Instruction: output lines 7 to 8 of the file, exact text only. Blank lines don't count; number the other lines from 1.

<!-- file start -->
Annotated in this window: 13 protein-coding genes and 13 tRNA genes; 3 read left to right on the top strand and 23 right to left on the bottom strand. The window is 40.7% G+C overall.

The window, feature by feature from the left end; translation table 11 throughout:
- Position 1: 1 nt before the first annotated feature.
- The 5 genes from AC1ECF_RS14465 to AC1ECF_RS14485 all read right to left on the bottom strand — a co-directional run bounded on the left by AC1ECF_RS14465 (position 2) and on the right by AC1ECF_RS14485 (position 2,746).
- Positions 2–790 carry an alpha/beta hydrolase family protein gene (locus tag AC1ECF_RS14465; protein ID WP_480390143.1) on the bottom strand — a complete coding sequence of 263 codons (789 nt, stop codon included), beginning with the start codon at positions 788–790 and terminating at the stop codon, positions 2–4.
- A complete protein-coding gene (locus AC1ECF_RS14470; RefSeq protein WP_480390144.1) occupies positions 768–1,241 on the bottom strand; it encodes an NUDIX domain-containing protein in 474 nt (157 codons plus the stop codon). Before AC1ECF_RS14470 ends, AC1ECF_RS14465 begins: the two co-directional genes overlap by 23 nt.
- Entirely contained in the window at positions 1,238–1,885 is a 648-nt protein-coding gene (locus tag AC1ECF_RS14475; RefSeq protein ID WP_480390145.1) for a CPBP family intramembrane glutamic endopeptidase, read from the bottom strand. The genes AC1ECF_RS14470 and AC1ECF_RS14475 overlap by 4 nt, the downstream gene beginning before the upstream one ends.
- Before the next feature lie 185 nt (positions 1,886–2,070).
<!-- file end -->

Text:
- Entirely contained in the window at positions 1,238–1,885 is a 648-nt protein-coding gene (locus tag AC1ECF_RS14475; RefSeq protein ID WP_480390145.1) for a CPBP family intramembrane glutamic endopeptidase, read from the bottom strand. The genes AC1ECF_RS14470 and AC1ECF_RS14475 overlap by 4 nt, the downstream gene beginning before the upstream one ends.
- Before the next feature lie 185 nt (positions 1,886–2,070).